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Tiziana Cogliati, Jennifer Barb, Norimoto Gotoh, Matthew Brooks, Linn Gieser, Neel Gupta, Rafael Villasmil, Inhan Lee, Peter Munson, Anand Swaroop; Down-regulation of oxidative phosphorylation genes and up-regulation of protein degradation pathway genes are a hallmark of aging rod photoreceptors in mouse retina. Invest. Ophthalmol. Vis. Sci. 2013;54(15):4566.
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© ARVO (1962-2015); The Authors (2016-present)
Decreased visual function in the expanding aging population has a significant impact on the quality of life and health care. Aging is the major risk factor for visual impairment in the elderly and it has been suggested to be in part under genetic control. In the retina, photoreceptors become progressively dysfunctional with age. Thus, using the mouse as a model, we sought to investigate through global profiling of gene expression whether there are genetic determinants of aging-associated decline in rod photoreceptor function.
We selected five time-points, from 3 month old (mo) to 18 mo to be able to observe progressive changes during aging. We obtained highly enriched rod cell preparations by flow sorting dissociated retinal cells from Nrlp-EGFP mice, in which EGFP is expressed under the control of Nrl promoter in all rod photoreceptors throughout their lifespan. To maximize the statistical power of inferring changes in gene expression, we adopted two expression profiling platforms: Affymetrix exon array and Illumina high throughput directional RNA sequencing (RNAseq).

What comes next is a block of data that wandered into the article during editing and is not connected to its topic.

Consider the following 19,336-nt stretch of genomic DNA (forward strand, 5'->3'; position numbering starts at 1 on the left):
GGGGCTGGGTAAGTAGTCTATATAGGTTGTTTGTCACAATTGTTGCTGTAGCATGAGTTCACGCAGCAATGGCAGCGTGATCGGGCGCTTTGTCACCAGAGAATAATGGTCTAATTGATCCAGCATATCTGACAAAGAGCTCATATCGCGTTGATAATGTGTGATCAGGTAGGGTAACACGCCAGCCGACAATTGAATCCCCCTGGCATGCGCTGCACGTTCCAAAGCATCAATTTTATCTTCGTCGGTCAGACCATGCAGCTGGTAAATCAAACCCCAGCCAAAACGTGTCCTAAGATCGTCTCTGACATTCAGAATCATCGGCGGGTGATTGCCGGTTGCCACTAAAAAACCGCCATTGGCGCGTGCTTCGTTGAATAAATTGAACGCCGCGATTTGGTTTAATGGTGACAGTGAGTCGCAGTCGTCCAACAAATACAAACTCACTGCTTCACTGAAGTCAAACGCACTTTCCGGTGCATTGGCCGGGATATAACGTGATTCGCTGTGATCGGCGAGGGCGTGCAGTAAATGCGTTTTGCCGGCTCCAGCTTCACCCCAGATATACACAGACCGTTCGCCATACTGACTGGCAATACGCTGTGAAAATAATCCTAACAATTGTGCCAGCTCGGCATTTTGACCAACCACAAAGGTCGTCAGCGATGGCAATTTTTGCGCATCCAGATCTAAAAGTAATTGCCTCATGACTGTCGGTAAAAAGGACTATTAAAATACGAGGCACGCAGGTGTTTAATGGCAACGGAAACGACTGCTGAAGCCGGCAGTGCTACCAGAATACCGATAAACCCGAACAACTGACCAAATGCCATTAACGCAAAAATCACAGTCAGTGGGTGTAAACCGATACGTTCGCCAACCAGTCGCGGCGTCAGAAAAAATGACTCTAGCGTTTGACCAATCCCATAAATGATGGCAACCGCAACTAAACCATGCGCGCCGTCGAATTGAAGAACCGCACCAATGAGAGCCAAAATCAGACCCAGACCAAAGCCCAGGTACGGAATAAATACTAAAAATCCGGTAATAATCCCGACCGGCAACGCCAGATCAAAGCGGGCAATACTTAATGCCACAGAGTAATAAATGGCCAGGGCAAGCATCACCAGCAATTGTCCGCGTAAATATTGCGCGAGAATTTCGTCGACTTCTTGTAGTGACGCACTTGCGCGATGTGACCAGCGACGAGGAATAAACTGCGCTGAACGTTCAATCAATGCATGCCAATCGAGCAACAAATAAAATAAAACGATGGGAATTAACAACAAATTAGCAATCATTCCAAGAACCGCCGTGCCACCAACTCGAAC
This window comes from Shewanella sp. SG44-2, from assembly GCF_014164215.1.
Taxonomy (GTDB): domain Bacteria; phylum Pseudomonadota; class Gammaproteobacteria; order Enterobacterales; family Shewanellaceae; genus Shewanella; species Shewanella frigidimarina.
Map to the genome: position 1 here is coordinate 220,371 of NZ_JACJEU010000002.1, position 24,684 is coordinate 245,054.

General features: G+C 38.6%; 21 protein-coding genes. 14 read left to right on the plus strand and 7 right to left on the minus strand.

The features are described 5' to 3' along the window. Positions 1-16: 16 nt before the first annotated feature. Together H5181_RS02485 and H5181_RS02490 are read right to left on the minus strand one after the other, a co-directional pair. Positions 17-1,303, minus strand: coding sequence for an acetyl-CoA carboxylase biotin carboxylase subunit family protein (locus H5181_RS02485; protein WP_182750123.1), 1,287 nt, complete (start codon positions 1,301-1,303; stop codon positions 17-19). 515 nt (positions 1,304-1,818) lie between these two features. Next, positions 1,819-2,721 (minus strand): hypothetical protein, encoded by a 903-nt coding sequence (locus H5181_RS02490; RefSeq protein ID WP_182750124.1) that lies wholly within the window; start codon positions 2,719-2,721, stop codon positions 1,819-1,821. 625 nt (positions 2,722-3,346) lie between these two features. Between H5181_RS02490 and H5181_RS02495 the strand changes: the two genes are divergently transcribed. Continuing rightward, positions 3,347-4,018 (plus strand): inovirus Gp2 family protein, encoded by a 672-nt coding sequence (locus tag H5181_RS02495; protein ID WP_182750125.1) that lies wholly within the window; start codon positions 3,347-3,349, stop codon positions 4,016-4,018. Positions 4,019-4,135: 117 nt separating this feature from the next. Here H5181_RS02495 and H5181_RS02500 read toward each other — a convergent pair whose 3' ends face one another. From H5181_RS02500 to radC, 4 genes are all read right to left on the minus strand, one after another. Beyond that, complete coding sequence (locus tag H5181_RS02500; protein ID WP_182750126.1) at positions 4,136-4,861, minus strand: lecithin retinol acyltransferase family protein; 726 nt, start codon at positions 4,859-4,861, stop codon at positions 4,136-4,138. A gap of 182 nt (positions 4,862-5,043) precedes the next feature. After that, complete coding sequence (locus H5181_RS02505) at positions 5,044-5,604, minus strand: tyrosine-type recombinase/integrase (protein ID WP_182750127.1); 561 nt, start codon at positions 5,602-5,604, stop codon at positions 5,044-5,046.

Combined regression analysis of the exon array and RNAseq data generated a list of 242 genes with progressively increased (n=129) or decreased (n=113) expression from 3 mo to 18 mo. Gene ontology and pathway analyses revealed a remarkable and almost unique over-representation of genes involved in oxidative phosphorylation in the down-regulated group and of genes encoding signaling molecules, in particular of the ubiquitination pathway, in the up-regulated group. Prediction of microRNAs with the capacity to bind to the candidate aging genes suggested the existence of regulatory and functional interaction networks.
While earlier studies have suggested that oxidative stress is a key determinant of rod dysfunction with aging, we show for the first time altered expression of genes encoding components of oxidative phosphorylation and signaling pathways that help cellular adaptation during aging-associated stress. Our studies provide greater insights into the molecular mechanisms involved in photoreceptor dysfunction in aging and allow a better design of rational interventions for age-related retinal and macular diseases.
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